Wherever the christian scriptures impinge on the natural scriptures, they take the form of a reaction to or against the latter. The initial pulsation producing such reaction in the christian side is all coming from the primordial side. This reactive reflex is perceivable both in the general burden of the christian book as a whole and at specific points of detail. The general burden is a reaction against knowledge. The calculated introduction of a tree of knowledge for no reason except to outlaw nourishment from its yield cannot be understood save as rebellion against an antecedent scripture that exalts knowledge. Since in the first place the Vedas are such a scripture, since secondly they are manifest to gods without study, and since in the third place knowledge is a common ingredient in both, in the christian scripture negatively from stultification and in the natural scripture positively from bestowal, the being responsible for the christian scripture is identifiable even at this plane as a rebellious ex-god.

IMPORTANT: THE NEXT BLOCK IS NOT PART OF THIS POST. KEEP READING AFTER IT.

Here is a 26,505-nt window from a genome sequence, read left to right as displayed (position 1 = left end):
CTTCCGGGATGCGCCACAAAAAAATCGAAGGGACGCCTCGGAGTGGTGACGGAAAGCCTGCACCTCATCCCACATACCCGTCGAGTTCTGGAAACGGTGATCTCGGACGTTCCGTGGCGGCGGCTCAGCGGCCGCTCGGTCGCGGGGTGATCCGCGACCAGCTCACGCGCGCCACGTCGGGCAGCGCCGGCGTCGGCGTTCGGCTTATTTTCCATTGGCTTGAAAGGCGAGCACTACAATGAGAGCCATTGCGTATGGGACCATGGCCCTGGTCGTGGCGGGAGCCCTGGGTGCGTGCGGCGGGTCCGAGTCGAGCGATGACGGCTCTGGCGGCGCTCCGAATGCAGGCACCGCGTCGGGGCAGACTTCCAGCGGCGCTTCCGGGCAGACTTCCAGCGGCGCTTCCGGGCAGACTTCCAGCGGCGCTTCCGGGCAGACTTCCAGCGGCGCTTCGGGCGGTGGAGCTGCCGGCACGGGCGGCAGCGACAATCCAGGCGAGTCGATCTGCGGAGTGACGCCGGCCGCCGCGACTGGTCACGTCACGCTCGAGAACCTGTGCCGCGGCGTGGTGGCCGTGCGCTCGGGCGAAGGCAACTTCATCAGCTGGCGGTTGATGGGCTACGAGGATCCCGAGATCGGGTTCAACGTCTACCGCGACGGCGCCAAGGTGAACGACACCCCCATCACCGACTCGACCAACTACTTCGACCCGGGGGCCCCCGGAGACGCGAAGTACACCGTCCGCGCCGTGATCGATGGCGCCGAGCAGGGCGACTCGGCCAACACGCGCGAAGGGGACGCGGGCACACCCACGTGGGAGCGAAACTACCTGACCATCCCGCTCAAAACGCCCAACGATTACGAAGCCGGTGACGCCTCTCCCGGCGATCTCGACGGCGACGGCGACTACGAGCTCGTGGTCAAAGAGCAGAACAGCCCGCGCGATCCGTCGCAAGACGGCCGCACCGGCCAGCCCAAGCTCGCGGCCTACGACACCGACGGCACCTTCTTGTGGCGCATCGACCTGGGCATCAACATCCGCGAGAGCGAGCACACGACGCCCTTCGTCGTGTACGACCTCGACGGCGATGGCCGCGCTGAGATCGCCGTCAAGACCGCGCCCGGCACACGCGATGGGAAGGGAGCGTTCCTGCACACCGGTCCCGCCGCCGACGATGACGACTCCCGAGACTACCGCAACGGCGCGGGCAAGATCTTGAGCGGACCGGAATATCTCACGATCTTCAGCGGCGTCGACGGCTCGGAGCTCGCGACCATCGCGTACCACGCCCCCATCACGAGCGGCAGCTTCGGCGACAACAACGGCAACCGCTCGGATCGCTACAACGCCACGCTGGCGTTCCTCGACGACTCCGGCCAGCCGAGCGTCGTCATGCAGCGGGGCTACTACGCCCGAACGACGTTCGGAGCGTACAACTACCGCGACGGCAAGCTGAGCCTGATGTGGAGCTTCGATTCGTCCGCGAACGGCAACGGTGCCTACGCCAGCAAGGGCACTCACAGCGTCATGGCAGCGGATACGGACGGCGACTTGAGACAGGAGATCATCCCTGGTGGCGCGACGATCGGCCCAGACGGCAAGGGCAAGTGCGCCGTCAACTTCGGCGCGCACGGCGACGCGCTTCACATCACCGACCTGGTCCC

The obstinate resolve to sit in global survey of human action, voluntarily and unilaterally judging it both individually and collectively, but in the latter case rather more obtrusively as regards alien races than one’s own, from an initial subjective imputation of theistic illiteracy on the one side and a scripture-derived assumption of immunity on this side has been input in the environment by christianity out of its source-being, who so divides consciousness, rebelliously. In this context, India should be taken as the reference point because of the unmatched antiquity of its scriptures, the independent origin and subsistence of the Hindu races there, and a natural tendency that we find in them to tolerate even to the point of self-abnegation the semitic quantity that entered there.